How did you come up with the idea for your business?
It was a branch of the startup that I was a part of years ago. Through that, I met the guy that owned Murfreesboro.com. With what we were doing with that previous company, I thought it would be great if we could do it on Murfreesboro.com and we could make a business model for other sites, yadda yadda yadda.
I ended up contacting the guy who owned it, he wasn’t doing anything with it, so he let me use it. He let me use it for a little while before I wanted to make things official, and so we bought it. He was very generous about it. He had done great for himself in real estate and no longer had a use for it.
How did you make your first sale?
I really respect my dad when it comes to business, and he told me not to expect to make a sale for six months. He told me to just get my face out there and to meet people. I was literally just going door-to-door, just handing out my business cards. I even went to some ‘No Soliciting’ spots because I wasn’t technically soliciting any services.
After a while, the website started getting some traffic, and then I started trying to make sales. My first sale was for $35 a month to a power washing company. I was super excited, and that only went up as the business grew.
What’s unique about owning and running a business in Murfreesboro?
When we were first getting started, Murfreesboro was still a “little big town.” You could walk into places and get some hellos and how’re ya doings, I find that people are more open to things and people than somewhere like Nashville. The more people you meet, you find that the people of this town are connected.
I’ve actually gotten some of our biggest clients that way. They’ll say something like, “Oh, you treated ____ really well and they told me about you.”
How do you advertise your business?
Now, it’s reached the point where I just need to keep steady. If I miss a PAWS video, I get all sorts of messages asking where the puppy videos are. Every once in a while, I’ll do some targeted ads on Facebook if I’m really trying to get something, but it’s mostly just keeping it steady. Making the content interesting and constant is the constant struggle.
As a business owner, what keeps you up at night?
All of the above. As I’m sure you guys know, the biggest struggle is not being able to turn your brain off. Learning when to shut it off and being able to shut it off is a never-ending battle. I’ll even wake up in the middle of the night and put notes on my phone.
What was one pivot you had to do in order to grow your business?
Covid hit us like a brick. What happened was, a lot of our clients went on hold or even had to close their doors. Our clients have contracts, so I called each one of them individually and said, “We’re not going to hold you to it. We know that what’s happening is really crappy.”
Now, all of our old clients are coming back, and they want more stuff. On top of that, we’re also getting a wave of new clients that want to get their businesses out there.
The way we do content didn’t change much, but the way I had to talk to clients changed quite a bit, and our pricing structure changed to reflect that.
If you could travel back in time, what would you change about your business?
A lot of things, probably. You’re going to get more no’s than yes’s, so don’t take things personally. Don’t get stuff on the small stuff. I would get frustrated at small things, but I would always move forward.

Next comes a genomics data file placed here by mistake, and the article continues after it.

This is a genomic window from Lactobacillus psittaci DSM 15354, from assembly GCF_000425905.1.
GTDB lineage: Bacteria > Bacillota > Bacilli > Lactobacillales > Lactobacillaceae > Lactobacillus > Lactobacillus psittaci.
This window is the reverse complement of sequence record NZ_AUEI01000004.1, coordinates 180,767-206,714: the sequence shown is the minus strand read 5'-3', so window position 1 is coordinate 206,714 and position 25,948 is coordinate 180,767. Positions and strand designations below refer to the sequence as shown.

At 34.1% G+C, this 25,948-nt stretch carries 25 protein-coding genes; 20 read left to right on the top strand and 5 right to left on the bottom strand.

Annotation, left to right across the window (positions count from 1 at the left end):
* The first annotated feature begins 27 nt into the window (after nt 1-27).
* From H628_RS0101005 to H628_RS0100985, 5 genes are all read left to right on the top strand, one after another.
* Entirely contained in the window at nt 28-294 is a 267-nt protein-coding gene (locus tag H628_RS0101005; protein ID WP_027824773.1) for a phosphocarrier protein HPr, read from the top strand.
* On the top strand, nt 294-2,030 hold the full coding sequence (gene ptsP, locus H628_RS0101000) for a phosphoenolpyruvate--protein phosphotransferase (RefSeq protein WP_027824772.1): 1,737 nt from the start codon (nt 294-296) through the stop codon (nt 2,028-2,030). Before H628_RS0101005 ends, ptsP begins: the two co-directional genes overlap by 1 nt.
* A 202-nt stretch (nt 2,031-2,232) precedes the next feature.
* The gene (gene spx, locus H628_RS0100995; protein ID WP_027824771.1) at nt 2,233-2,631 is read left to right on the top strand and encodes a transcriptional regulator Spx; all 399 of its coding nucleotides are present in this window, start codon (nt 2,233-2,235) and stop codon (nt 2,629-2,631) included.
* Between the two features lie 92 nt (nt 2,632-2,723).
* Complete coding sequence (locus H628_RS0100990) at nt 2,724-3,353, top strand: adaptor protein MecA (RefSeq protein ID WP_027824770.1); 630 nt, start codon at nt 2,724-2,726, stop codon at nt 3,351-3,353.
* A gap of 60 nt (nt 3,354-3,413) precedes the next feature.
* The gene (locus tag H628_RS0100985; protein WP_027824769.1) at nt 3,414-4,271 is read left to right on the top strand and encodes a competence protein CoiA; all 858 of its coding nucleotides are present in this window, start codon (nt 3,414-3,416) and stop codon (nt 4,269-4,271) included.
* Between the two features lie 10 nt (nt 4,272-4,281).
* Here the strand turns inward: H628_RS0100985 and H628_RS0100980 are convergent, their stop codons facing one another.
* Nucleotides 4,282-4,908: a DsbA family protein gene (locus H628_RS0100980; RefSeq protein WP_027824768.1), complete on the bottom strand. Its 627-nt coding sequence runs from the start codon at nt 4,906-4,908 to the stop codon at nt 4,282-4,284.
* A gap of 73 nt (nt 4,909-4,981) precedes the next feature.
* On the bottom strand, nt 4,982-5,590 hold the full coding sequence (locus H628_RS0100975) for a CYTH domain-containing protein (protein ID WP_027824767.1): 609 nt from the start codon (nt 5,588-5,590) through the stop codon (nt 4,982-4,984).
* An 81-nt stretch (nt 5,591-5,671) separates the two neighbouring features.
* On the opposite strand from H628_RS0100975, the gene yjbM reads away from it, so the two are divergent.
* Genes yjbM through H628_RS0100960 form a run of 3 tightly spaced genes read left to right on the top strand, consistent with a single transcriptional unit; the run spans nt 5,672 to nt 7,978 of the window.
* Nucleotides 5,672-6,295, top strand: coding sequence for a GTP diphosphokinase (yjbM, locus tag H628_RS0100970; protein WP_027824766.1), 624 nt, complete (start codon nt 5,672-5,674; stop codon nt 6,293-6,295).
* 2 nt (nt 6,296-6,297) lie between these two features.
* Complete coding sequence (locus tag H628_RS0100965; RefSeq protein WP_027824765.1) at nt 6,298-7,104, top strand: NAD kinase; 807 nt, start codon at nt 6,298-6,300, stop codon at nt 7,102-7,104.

Give yourself some quality of life. My old schedule was to work 16 hours, go to the gym for a few hours, go home, eat, and watch TV for a while, then go to sleep and do it all over again. It had a cyclical effect for years. You need a brain break.
My wife would always tell me to be present.
What’s one thing you’re doing, from a marketing perspective, that you do to get customers?
Be consistent with social media, because everyone is doing it. My wife, my kids, I’ll just catch them scrolling for an hour.
I’ve always found that an ‘____ of the day’ or having a list of things you can post will help a lot. I had a real estate agent ask me what kinds of things to post, and I told them to do something like ‘Top Ten most expensive homes ____ has sold’ or something like that. Just having constant content is super important.
Do you have one business lesson you’re willing to share?
Get an accountant, I have been saved by my accountant many times. They will catch things that you won’t. “Oh, I can’t deduct that, gotcha. But I can deduct this entire truck, cool!”
Also, surround yourself with people that cover your gaps. I used to micromanage all of my stuff, I would be super busy and never sleep. Nowadays, I always take financial stuff to my accountant and legal stuff to my lawyer.
What podcasts or books do you listen to/read?
You’ll probably laugh, but Gary Vee. He’s so direct, and the cool thing with Gary is that he goes back to things 10 years ago that he said. He almost predicted Tik Tok and the success it would have.
What do you use for your daily to-do list?
My wife has me on a checklist, a written to-do list. She went out and got me a planner and I write in it almost every day. There’s something very satisfying about being able to cross something off the list.
What social media tools do you use?
As far as editing goes, thankfully, we have employees for that now. I used to use Canva for my photos. I do all my posting manually as well because Facebook really doesn’t like when you post from a 3rd party app.
Learn more about John Iaccheri, the Murfreesboro Guy here.